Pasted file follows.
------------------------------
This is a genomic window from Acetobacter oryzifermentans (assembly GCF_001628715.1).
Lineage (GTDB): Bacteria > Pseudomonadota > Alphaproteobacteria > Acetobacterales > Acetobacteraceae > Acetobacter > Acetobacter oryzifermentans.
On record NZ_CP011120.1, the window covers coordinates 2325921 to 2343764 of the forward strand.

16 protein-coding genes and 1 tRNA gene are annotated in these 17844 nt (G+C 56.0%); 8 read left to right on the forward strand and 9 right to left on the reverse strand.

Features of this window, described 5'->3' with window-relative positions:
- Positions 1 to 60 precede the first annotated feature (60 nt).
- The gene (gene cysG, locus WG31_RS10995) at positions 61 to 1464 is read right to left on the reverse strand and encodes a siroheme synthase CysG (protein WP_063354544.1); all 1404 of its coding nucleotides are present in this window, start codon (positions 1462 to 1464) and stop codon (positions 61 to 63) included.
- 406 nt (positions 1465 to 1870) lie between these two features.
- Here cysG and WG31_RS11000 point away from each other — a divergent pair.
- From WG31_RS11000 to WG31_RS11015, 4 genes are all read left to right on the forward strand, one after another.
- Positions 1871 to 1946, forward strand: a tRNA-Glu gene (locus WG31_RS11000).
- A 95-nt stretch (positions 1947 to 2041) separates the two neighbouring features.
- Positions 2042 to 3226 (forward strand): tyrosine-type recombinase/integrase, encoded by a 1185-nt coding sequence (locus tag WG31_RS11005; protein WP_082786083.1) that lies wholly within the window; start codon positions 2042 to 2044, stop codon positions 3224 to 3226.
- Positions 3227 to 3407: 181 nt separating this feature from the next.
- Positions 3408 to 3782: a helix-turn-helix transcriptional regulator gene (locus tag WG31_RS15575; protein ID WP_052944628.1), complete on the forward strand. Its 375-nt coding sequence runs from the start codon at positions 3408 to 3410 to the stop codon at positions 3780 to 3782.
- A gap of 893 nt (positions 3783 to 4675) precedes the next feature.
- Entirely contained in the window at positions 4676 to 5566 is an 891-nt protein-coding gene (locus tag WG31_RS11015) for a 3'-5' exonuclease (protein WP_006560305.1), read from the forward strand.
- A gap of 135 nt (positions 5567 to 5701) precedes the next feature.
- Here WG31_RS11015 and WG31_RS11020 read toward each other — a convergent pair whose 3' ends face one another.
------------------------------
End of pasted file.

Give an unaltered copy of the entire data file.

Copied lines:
This is a genomic window from Acetobacter oryzifermentans (assembly GCF_001628715.1).
Lineage (GTDB): Bacteria > Pseudomonadota > Alphaproteobacteria > Acetobacterales > Acetobacteraceae > Acetobacter > Acetobacter oryzifermentans.
On record NZ_CP011120.1, the window covers coordinates 2325921 to 2343764 of the forward strand.

16 protein-coding genes and 1 tRNA gene are annotated in these 17844 nt (G+C 56.0%); 8 read left to right on the forward strand and 9 right to left on the reverse strand.

Features of this window, described 5'->3' with window-relative positions:
- Positions 1 to 60 precede the first annotated feature (60 nt).
- The gene (gene cysG, locus WG31_RS10995) at positions 61 to 1464 is read right to left on the reverse strand and encodes a siroheme synthase CysG (protein WP_063354544.1); all 1404 of its coding nucleotides are present in this window, start codon (positions 1462 to 1464) and stop codon (positions 61 to 63) included.
- 406 nt (positions 1465 to 1870) lie between these two features.
- Here cysG and WG31_RS11000 point away from each other — a divergent pair.
- From WG31_RS11000 to WG31_RS11015, 4 genes are all read left to right on the forward strand, one after another.
- Positions 1871 to 1946, forward strand: a tRNA-Glu gene (locus WG31_RS11000).
- A 95-nt stretch (positions 1947 to 2041) separates the two neighbouring features.
- Positions 2042 to 3226 (forward strand): tyrosine-type recombinase/integrase, encoded by a 1185-nt coding sequence (locus tag WG31_RS11005; protein WP_082786083.1) that lies wholly within the window; start codon positions 2042 to 2044, stop codon positions 3224 to 3226.
- Positions 3227 to 3407: 181 nt separating this feature from the next.
- Positions 3408 to 3782: a helix-turn-helix transcriptional regulator gene (locus tag WG31_RS15575; protein ID WP_052944628.1), complete on the forward strand. Its 375-nt coding sequence runs from the start codon at positions 3408 to 3410 to the stop codon at positions 3780 to 3782.
- A gap of 893 nt (positions 3783 to 4675) precedes the next feature.
- Entirely contained in the window at positions 4676 to 5566 is an 891-nt protein-coding gene (locus tag WG31_RS11015) for a 3'-5' exonuclease (protein WP_006560305.1), read from the forward strand.
- A gap of 135 nt (positions 5567 to 5701) precedes the next feature.
- Here WG31_RS11015 and WG31_RS11020 read toward each other — a convergent pair whose 3' ends face one another.